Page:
These walls house the wealthiest and most impressive collection of Byzantine artwork on the island (from the 9th-20th centuries). The museum contains church plate, vestments, books and other relics, aside from more than 300 icons, which have been placed on permanent display. The images date back starting from the 12th century when the art of icon painting experienced its greatest heyday. It was, however, short-lived, as it was quickly nipped in the bud by the appearance of the Franks.
Byzantine Art in Cyprus
As is well known, Byzantium, or the Eastern Roman Empire (395-1953), with its capital city of Constantinople, was a state formed as a result of the Roman Empire splitting into the western and eastern parts. Thus, it became not only а civilisation in itself but also a historical-cultural successor to Rome. Interestingly, Western-European researchers often call Byzantium the “Empire of the Greeks”, due to the domination of Greek in the state (from the 7th century), as well as its Hellenised population and culture.
Icon painting (εικόνα — from the Greek — image) from the Byzantine Empire was the most substantial artistic phenomenon in the Eastern-Christian world. Throughout the empire’s entire existence, Byzantium influenced icon painting beyond the limits of Cyprus, stretching to other Orthodox countries: Serbia, Bulgaria, Macedonia, Ancient Rus, Georgia and others. For a long time, Venice was also under the influence of Byzantine art.
During the heyday of the Byzantine Empire, smalt mosaics (plainly set with contoured figures) became the central element in decorating church architecture. The majority of mosaic panels depicted biblical and Christian scenes. The Byzantine technique of execution intended on images being perceived from a far-away distance — the mosaic strips had a specific unevenness to them and also differed due to the “velvet feel” of their shades and textures. Later, however, due to the high cost of the material and execution of the work itself, mosaics were gradually replaced with fresco paintings.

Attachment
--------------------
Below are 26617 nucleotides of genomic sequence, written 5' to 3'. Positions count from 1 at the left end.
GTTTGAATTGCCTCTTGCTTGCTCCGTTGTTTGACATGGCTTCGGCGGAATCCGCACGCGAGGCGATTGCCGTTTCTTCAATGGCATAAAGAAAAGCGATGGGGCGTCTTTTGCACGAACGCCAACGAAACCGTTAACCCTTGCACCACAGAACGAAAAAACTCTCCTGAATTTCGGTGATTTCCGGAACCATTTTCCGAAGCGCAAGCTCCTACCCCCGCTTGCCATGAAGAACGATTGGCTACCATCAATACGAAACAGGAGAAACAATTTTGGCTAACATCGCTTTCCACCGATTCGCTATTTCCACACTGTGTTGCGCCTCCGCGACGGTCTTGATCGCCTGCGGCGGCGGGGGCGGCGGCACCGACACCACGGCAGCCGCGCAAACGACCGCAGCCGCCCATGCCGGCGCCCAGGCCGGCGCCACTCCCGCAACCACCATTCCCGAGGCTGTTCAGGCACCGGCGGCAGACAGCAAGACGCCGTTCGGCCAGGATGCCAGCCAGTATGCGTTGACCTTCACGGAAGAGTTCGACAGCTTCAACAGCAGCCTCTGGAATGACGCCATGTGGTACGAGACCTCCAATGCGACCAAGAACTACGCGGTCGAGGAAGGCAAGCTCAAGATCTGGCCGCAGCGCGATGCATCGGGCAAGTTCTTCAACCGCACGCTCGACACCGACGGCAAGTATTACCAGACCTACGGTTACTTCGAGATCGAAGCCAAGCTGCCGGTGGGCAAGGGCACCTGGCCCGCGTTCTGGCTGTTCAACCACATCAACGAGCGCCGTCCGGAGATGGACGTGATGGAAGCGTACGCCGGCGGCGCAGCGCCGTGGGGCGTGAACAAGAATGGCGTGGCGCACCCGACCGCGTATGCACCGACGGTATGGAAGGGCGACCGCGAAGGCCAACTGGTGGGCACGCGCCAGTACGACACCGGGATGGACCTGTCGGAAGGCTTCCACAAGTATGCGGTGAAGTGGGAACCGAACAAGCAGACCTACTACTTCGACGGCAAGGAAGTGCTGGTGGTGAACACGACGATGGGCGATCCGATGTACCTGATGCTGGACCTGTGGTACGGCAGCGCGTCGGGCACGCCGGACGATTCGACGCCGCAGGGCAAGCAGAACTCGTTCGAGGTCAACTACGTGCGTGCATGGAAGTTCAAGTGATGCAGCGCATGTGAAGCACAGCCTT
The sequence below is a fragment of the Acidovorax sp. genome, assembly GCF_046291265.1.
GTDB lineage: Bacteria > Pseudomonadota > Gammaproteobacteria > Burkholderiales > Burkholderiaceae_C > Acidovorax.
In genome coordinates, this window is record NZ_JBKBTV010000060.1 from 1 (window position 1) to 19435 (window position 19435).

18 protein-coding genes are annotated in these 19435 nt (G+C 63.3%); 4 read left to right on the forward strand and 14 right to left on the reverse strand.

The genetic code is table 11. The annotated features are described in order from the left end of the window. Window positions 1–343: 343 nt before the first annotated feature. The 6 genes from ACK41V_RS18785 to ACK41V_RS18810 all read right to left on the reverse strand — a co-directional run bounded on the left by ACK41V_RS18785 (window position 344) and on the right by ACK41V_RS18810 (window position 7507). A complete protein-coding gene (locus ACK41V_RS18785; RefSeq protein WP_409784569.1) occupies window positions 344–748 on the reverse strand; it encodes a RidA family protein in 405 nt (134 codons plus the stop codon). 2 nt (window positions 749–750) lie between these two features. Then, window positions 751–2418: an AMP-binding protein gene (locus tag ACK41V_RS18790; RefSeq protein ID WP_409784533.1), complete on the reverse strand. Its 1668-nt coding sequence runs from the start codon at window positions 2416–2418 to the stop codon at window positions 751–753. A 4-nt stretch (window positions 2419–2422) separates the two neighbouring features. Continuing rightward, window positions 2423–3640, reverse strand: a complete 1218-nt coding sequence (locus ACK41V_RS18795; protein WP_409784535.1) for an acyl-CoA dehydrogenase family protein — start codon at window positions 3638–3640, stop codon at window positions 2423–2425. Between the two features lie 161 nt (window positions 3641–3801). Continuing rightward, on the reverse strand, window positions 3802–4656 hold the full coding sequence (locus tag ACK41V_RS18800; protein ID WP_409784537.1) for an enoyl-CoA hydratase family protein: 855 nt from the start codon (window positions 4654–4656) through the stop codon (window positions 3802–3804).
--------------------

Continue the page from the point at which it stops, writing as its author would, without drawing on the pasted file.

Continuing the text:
Together with carved works (wood carving), the Byzantine people simultaneously managed to reach a high level of mastery in processing metals, which were used to mint and cast items. Alongside this, master artisans were also considered exceptionally skilful in the art of enamelling (simple and filigree enamel).
At its core, Byzantine art was theological. By using a simple language of exposition, it sought to reflect a “symbol from above”, hidden behind the everyday phenomena of the objective world to which man is accustomed.
After the split of the Roman Empire, Cyprus found itself a part of the Eastern Roman Empire. Empress Helena founded the monastery of Stavrovouni on the Hill of Crosses (on the site of a former pagan sanctuary). Over the 4th century, the island was tormented by cataclysms: the main cities were utterly destroyed by strong earthquakes but were rebuilt, at a later period, on the same sites. New basilicas and numerous chapels were also erected. By this time, Constantia (IV-V) had become the capital city. After the discovery of the tomb of St. Barnabas in 433, Emperor Zeno granted full autonomy to the Cypriot church and several privileges to its Archbishop.
Thus, from 726, Byzantine art was officially present on the island. Due to the iconoclasm (VIII), however, the most significant relic, which has survived to this day, is an ornament of the eastern arch on the five-domed church of St. Paraskevi in Geroskipou. By rights, the fresco painting from the church of St. Anthony in Kellia, is considered another valuable relic.
Examples of early-Byzantine art in Cyprus are scarce, but some can be found on wall mosaics inside the churches of Panagia Aggeloktisti in Kiti, Panagia Kyra in Livadia and Panagia Kanakaria in Lythrangomi. They are also present on the frescos of the temples in Khrysokava (Kyrenia region).